Role of the anterior cingulate cortex in the control over behavior by Pavlovian conditioned stimuli in rats.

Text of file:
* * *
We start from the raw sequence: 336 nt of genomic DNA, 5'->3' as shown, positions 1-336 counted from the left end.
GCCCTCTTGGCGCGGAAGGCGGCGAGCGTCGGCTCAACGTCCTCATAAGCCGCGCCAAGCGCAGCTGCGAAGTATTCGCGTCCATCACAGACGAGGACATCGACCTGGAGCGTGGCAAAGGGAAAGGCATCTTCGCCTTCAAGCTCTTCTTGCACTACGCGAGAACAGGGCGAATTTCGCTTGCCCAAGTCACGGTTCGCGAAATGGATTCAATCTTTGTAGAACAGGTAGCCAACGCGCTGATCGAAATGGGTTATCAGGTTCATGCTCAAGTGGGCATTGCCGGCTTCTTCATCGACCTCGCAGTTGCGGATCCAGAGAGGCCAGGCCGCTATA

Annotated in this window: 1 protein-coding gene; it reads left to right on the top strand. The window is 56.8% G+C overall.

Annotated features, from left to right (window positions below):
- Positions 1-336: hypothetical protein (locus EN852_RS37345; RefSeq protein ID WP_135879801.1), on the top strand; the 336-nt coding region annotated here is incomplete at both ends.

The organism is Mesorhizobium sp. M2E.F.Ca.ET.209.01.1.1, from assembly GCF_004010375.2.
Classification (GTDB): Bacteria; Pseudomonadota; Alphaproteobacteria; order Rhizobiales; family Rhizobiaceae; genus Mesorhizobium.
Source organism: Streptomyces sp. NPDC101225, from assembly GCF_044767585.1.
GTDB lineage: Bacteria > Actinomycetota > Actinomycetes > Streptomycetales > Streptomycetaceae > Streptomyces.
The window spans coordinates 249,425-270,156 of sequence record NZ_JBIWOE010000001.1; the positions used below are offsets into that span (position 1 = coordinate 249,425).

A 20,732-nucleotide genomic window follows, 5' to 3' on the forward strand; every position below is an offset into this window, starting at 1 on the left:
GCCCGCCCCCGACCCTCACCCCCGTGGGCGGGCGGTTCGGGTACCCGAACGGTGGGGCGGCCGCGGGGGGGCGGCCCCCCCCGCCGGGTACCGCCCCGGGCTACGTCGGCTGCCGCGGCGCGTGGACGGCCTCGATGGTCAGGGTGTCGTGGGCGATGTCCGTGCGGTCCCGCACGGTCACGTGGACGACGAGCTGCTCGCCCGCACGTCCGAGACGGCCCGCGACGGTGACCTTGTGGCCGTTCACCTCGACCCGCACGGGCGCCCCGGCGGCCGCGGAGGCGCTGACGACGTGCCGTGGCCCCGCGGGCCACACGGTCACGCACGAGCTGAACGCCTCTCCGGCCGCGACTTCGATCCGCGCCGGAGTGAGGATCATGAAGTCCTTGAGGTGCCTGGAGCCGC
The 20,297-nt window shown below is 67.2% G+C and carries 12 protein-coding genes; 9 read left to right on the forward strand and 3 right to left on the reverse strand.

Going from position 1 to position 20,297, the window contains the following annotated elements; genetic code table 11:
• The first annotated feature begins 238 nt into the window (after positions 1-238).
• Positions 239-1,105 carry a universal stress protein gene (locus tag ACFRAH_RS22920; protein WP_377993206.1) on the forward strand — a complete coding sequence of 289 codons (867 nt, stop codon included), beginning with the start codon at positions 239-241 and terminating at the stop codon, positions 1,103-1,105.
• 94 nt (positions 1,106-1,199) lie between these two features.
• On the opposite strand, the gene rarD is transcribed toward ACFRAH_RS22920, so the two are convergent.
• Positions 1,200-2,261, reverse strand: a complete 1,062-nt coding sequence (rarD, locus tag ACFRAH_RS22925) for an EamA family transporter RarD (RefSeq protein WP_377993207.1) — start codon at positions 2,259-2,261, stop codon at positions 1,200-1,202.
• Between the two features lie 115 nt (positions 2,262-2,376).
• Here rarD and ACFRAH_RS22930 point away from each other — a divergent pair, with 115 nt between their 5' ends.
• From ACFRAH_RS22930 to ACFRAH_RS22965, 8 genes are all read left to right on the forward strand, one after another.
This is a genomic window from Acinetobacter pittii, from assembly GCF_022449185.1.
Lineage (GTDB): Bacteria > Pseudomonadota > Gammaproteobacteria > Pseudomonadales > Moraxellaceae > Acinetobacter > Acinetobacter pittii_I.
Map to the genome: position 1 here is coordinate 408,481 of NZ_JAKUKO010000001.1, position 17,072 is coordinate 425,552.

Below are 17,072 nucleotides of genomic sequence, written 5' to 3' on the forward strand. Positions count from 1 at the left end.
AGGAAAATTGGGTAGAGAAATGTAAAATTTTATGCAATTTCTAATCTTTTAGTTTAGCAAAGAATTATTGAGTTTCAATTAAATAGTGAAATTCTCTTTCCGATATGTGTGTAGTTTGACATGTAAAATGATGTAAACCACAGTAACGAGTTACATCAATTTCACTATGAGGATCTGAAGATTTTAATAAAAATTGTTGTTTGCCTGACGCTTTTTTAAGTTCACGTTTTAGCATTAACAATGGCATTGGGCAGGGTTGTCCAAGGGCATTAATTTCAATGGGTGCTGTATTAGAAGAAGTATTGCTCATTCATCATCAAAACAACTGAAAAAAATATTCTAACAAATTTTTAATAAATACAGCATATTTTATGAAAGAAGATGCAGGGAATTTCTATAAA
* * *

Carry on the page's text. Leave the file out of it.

To investigate the contribution of the anterior cingulate cortex (ACC) to stimulus-reward learning, rats with lesions of peri- and postgenual ACC were tested on a variety of Pavlovian conditioning tasks. Lesioned rats learned to approach a food alcove during a stimulus predicting food, and responded normally for conditioned reinforcement. They also exhibited normal conditioned freezing and Pavlovian-instrumental transfer, yet were impaired at autoshaping. To resolve this apparent discrepancy, a further task was developed in which approach to the food alcove was under the control of 2 stimuli, only 1 of which was followed by reward. Lesioned rats were impaired, approaching during both stimuli. It is suggested that the ACC is not critical for stimulus-reward learning per se, but is required to discriminate multiple stimuli on the basis of their association with reward.